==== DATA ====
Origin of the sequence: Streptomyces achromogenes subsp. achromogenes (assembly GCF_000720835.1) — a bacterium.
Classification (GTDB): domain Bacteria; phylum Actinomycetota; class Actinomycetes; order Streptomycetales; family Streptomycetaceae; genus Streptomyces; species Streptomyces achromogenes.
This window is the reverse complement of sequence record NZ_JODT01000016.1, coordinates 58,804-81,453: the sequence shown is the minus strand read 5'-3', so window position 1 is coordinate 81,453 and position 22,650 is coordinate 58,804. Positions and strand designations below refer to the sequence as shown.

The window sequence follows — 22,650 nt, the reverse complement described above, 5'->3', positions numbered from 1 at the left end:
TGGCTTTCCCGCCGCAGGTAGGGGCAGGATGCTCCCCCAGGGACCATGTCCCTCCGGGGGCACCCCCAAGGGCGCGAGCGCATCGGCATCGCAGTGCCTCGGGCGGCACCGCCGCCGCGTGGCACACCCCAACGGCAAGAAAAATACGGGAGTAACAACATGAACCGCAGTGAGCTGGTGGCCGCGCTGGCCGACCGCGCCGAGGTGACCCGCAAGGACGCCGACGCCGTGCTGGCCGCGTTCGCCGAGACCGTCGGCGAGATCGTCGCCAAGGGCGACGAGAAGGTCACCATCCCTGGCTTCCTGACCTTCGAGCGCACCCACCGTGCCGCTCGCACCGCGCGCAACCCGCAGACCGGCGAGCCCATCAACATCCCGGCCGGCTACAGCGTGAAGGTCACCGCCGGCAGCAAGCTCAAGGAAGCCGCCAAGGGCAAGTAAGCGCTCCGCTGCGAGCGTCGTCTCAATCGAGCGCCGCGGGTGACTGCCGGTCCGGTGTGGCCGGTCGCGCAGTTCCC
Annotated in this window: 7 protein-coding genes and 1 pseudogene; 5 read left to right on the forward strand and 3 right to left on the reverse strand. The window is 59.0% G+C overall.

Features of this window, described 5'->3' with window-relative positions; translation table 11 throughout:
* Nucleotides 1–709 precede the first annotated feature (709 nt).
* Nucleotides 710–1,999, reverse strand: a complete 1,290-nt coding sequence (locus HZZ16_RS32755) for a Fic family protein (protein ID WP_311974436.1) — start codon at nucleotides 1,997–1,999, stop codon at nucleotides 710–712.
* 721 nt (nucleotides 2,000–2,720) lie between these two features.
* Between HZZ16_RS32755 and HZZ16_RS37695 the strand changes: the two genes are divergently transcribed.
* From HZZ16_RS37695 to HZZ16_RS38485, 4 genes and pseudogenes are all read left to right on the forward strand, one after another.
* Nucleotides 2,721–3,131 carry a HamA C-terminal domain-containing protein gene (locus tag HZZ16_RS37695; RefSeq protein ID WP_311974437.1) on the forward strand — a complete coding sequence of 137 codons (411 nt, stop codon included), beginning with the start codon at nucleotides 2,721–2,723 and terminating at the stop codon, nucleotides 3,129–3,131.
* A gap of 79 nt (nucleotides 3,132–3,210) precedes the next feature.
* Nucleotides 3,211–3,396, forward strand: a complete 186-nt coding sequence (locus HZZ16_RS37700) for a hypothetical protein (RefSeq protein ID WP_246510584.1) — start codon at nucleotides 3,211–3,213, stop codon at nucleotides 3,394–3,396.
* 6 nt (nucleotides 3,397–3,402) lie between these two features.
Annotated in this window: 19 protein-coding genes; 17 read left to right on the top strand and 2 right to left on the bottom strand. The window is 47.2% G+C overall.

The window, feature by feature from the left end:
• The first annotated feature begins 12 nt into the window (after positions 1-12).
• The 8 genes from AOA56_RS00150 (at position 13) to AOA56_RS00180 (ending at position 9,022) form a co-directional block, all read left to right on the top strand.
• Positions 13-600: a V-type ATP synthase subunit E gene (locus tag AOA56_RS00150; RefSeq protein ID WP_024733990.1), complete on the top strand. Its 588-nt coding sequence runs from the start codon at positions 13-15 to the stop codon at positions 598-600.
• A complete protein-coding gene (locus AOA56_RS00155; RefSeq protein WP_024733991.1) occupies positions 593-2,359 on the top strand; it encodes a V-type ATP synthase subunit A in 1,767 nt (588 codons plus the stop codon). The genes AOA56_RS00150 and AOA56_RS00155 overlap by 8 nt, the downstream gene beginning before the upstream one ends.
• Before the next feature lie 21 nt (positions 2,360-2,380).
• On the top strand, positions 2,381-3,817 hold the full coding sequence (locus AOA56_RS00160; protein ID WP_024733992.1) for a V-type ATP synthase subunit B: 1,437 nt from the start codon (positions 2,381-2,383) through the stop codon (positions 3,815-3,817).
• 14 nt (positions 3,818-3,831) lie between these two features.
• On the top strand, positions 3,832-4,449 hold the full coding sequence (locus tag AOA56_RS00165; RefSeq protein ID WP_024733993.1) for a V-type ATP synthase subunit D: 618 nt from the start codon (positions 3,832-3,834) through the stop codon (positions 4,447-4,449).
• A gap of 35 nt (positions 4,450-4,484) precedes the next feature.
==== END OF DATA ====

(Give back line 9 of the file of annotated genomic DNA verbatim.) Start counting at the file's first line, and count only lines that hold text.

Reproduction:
* Nucleotides 710–1,999, reverse strand: a complete 1,290-nt coding sequence (locus HZZ16_RS32755) for a Fic family protein (protein ID WP_311974436.1) — start codon at nucleotides 1,997–1,999, stop codon at nucleotides 710–712.